77. patrick.lynch says:

    “ACDC’s Highway To Hell isn’t such a good idea.”

    No, but I suspect “If You Want Blood (You Got It)” would be an acceptable Communion antiphon in some parishes.

  78. The Masked Chicken says:

    I think my last comment in this post was prideful and I apologize.

    The Chicken

  79. VexillaRegis says:

    Chicken: Not prideful at all. Don’t appologise for being an expert. :-)

  80. VexillaRegis says:

    Sigh, I apologise for my spelling. Got to have dinner now.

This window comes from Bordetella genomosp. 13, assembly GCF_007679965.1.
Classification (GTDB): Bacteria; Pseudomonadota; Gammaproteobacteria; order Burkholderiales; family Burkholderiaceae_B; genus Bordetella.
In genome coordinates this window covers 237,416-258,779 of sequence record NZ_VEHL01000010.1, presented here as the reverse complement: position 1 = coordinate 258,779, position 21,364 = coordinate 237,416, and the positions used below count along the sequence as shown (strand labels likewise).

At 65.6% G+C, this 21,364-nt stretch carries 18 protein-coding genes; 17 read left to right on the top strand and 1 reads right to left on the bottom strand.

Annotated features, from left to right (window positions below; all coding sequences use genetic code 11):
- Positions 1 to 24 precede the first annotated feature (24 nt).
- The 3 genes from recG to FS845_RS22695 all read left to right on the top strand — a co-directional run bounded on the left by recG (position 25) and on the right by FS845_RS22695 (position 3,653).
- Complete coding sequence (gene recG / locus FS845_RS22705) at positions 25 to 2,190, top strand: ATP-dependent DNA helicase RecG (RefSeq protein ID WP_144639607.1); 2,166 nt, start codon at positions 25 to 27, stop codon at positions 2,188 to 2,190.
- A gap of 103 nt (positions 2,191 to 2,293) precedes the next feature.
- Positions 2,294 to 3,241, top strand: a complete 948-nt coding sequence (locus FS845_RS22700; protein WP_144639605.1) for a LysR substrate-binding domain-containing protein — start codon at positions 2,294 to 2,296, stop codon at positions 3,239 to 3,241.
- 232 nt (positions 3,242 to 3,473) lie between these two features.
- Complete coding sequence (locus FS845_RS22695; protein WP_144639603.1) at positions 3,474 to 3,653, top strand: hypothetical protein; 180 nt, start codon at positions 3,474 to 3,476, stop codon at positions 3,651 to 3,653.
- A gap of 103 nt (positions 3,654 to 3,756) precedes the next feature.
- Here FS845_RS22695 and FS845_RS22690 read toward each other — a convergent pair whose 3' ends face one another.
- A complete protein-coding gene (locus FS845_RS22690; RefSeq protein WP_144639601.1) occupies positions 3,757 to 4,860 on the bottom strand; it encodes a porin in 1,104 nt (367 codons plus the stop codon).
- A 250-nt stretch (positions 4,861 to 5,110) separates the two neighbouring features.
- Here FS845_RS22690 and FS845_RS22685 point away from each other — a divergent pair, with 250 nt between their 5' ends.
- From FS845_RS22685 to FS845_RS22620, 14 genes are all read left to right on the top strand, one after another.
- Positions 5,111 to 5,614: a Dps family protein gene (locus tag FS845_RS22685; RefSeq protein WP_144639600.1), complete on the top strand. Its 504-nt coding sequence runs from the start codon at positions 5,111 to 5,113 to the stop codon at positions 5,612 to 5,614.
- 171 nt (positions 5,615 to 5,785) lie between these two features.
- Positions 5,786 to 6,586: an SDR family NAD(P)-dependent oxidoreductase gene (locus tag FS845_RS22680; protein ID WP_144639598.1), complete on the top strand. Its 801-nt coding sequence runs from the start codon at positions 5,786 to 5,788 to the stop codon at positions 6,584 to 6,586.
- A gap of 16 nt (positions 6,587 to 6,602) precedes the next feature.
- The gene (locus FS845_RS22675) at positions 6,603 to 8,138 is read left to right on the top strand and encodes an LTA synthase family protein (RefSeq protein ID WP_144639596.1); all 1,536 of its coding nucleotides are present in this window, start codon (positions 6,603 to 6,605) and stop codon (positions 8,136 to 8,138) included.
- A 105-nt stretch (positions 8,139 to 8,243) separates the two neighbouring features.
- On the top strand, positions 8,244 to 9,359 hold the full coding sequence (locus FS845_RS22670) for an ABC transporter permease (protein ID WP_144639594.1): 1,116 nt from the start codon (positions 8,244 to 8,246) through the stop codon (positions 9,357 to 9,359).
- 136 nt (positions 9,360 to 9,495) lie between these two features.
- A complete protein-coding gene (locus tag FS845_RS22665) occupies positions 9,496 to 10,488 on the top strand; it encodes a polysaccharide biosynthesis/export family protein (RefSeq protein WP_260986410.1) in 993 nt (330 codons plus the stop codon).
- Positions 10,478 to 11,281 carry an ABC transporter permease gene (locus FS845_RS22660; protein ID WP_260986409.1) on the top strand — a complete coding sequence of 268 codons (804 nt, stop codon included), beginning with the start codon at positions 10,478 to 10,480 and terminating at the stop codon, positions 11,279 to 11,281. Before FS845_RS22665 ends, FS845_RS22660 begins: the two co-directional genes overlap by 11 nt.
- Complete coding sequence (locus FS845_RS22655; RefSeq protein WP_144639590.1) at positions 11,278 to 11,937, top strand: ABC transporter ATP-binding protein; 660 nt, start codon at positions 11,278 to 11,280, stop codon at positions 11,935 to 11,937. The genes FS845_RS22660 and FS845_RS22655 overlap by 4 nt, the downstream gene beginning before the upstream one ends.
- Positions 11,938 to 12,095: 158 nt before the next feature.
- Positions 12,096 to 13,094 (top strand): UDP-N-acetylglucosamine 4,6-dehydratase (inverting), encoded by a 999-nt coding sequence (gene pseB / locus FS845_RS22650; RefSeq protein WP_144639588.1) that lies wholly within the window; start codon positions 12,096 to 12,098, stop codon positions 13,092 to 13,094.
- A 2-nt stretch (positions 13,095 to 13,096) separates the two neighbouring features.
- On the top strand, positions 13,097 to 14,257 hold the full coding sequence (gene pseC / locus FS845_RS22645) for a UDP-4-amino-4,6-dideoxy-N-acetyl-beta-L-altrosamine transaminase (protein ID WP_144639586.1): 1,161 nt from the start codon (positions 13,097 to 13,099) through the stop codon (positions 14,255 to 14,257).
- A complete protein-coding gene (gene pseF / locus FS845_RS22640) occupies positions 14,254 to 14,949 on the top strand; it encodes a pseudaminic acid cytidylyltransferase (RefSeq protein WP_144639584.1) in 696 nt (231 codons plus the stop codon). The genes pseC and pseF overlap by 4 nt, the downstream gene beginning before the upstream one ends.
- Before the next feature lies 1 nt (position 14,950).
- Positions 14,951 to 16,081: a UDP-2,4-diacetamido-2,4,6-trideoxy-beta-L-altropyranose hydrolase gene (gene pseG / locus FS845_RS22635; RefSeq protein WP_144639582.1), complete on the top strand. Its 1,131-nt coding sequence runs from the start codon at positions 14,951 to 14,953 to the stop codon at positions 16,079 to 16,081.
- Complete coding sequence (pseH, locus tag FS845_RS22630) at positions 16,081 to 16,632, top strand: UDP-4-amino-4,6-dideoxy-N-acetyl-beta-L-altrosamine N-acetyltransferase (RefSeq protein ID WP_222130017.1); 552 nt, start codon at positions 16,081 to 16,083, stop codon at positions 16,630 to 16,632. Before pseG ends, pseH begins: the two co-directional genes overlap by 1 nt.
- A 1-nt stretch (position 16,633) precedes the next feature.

81. Imrahil says:

    I was thinking that after Mass – i. e. once the Deo gratias has been put to either the Ite, missa est or the Final Gospel, Mass is over and consequently, all are free to do whatever pleases them (except immoral things of course), including singing a recessional hymn, or for that matter leaving while such a hymn is sung.

  82. Imrahil says:

    Pardon the inverting mess.